Since I have never skied before, I planned to do a night sledding adventure and fondue dinner instead of trying to ski for the first time in the Swiss Alps. So, Saturday morning I found a group of people who also were not skiing and we headed out to explore Interlaken. It was snowing like crazy and the visibility was terrible. We walked around the city center to a few shops and were covered in globs of snow. We must have been 50 feet from the mountain and couldn’t see it at all. For a minute things cleared up and we all realized that there was a mountain right in front of us and stood there amazed. Because it was such a blustery day, we decided to take a ride up the mountain and find a ski lodge to hang out at. So, we got tickets and took a train up the mountain to one of the skiing mountains called Grindelwalden. We got there and walked past adorable little Swiss shops and restaurants, but couldn’t find a ski lodge. Later, we found out that there are really no ski lodges in the Swiss Alps. We walked around the little town, explored, took awesome pictures, and had the best snowball fight. I was such a relaxing day.


Afternoon passed and we went back to the hostel to gear up for our night sledding adventure. It was still snowing like crazy. We got in a big van with this guy from New Zealand playing reggae and headed toward the mountain. It was the funniest thing: listening to reggae while flurries pass you by. It was great. The van was curving up this mountain on a one way street with the other vans following behind. The road was icy and bad. Halfway up the mountain, we stopped to put chains on and continued the trudge up the mountain. From there, we took a hike up the mountain to a gondola to another hike before we learned the sledding technique.

This is when we all learned that Swiss sledding is no joke. It’s not like American sledding where you find a big hill, grab a sled, walk up, and sled right down. No, the Swiss find the biggest mountain in the world, take you to the top, and teach you to steer in 2 minutes down the mountain. They aren’t messing around when it comes to thrill-seeking! There aren’t even any lights. The person in front of you has a glowstick on his/her back so you don’t run into them.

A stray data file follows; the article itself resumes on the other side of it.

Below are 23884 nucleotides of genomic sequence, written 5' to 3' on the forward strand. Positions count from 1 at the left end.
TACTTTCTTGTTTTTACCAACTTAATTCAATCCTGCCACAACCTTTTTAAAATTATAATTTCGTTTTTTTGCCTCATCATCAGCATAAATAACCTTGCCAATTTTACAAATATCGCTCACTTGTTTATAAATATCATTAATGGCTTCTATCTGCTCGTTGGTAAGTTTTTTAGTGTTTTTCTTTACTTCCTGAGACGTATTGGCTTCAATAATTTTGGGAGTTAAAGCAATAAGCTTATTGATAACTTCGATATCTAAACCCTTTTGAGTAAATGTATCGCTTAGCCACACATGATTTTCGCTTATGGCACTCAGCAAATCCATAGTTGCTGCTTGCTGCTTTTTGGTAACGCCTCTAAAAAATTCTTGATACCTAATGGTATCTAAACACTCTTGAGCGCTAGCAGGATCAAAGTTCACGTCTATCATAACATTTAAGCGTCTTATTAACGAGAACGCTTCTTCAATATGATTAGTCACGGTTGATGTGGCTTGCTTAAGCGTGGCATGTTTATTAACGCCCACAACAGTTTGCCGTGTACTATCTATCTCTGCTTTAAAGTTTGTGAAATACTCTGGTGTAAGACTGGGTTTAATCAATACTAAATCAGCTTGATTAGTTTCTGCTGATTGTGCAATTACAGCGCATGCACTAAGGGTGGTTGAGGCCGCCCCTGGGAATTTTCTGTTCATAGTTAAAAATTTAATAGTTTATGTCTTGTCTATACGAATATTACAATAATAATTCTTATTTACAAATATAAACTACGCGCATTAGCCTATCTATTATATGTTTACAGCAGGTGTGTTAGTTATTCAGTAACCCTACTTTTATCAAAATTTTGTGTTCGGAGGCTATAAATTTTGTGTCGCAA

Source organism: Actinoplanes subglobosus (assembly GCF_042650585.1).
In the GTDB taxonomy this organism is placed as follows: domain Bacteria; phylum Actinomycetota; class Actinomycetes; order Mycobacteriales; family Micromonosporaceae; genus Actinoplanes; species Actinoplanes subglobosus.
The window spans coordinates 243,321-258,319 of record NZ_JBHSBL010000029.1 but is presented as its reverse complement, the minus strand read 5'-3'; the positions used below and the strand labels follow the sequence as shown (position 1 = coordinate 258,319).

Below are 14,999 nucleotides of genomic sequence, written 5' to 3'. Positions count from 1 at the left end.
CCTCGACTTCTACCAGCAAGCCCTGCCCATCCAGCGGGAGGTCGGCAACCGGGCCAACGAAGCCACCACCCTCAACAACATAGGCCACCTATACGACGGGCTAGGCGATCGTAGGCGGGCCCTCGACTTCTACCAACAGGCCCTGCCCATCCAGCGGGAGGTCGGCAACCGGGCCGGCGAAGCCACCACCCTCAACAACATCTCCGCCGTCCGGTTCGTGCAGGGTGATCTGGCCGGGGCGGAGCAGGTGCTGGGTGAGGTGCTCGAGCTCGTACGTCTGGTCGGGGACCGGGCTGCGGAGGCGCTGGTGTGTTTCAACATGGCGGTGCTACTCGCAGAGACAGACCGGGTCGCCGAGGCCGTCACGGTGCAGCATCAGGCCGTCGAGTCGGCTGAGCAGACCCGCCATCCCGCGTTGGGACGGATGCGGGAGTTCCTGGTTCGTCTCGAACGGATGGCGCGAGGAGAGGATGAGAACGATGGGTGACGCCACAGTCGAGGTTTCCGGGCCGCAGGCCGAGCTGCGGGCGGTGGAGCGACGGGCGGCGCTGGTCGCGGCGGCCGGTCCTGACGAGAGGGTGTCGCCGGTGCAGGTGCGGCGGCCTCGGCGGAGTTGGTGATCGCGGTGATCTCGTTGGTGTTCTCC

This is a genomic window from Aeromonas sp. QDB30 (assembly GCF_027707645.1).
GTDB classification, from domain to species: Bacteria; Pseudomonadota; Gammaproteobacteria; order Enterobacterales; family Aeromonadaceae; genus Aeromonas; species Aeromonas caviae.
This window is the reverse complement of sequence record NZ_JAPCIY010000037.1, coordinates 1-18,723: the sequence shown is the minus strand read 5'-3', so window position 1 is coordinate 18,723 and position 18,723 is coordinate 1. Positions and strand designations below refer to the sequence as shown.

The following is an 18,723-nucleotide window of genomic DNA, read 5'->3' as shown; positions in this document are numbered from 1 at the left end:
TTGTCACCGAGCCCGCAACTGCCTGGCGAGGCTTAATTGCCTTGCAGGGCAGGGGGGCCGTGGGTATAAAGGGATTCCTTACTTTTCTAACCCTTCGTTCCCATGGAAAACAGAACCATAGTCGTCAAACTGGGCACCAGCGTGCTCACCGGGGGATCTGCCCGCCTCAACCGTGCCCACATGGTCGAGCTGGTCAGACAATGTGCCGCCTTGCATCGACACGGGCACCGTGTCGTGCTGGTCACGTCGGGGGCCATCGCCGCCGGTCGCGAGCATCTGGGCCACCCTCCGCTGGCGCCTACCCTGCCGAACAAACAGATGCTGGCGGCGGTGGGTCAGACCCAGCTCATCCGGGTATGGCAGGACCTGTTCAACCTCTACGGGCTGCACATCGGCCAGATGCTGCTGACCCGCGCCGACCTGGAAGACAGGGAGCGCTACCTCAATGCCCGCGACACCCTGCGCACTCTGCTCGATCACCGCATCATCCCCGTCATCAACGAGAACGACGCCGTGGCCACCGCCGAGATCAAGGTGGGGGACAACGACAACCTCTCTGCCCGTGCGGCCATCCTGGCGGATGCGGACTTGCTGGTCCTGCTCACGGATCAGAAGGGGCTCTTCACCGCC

So, we got a lesson on how to steer and were told “if its black and looks like a rock or tree, don’t run into it” and “if you are going to run into it, abandon your sled”.  Oh good… ok, I’m ready for this. Seriously one of the most fun things I’ve down. At the end, a friend and I decided to move to the front of the group so we didn’t have to keep going around people that crashed and I was the first person going down a steep, twisted hill. I couldn’t see a thing and was so thrilled, I couldn’t even scream!  A fondue dinner in a cabin at the middle of the mountain finished off the night perfectly!


But wait, there’s more… Interlaken holds a lot more. On Sunday, a group decided to set out for a Swiss castle. We were told it was a day walking trip and about 3 miles there and 3 miles back. We started off and made our way through town, out into a rural area, and finally to a path along a river. Everything was white and so pristine. It was refreshing and such a nice retreat from the hustle and bustle of the outside world. Directions were hard to follow, but after a long morning, we came across an abandoned castle. It was not a big castle at all and not marked. Just a castle ruins in the middle of the Swiss forest along the river. We continued absolutely starved to what we thought was the next village over. We passed a gorgeous lake and after a while, reached town. However, it was a fishing town and everything was closed for the summer. Thank goodness, we found a bus stop nearby that would take us back to the walk-able area of Interlaken for some food.


By 2 we got back to Interlaken and were famished! Everything in Switzerland is extremely expensive and our wallets were starting to feel the pain. An average “cheap” meal cost you 15-20 US dollars! Further, we were in a European city on a Sunday, so that means that almost nothing is open. We looked a few restaurants, but everything was way expensive. Suddenly, a McDonald’s was within sight and we thought, “Are we really going to eat at a McDonald’s while we are in Switzerland?” And, yes, of course, the answer was “Why yes, where else!?” A McDonald’s hamburger and fries never tasted so amazing!  After lunch, we stocked up on Swiss chocolate and headed back to the hostel to pack up before the bus left.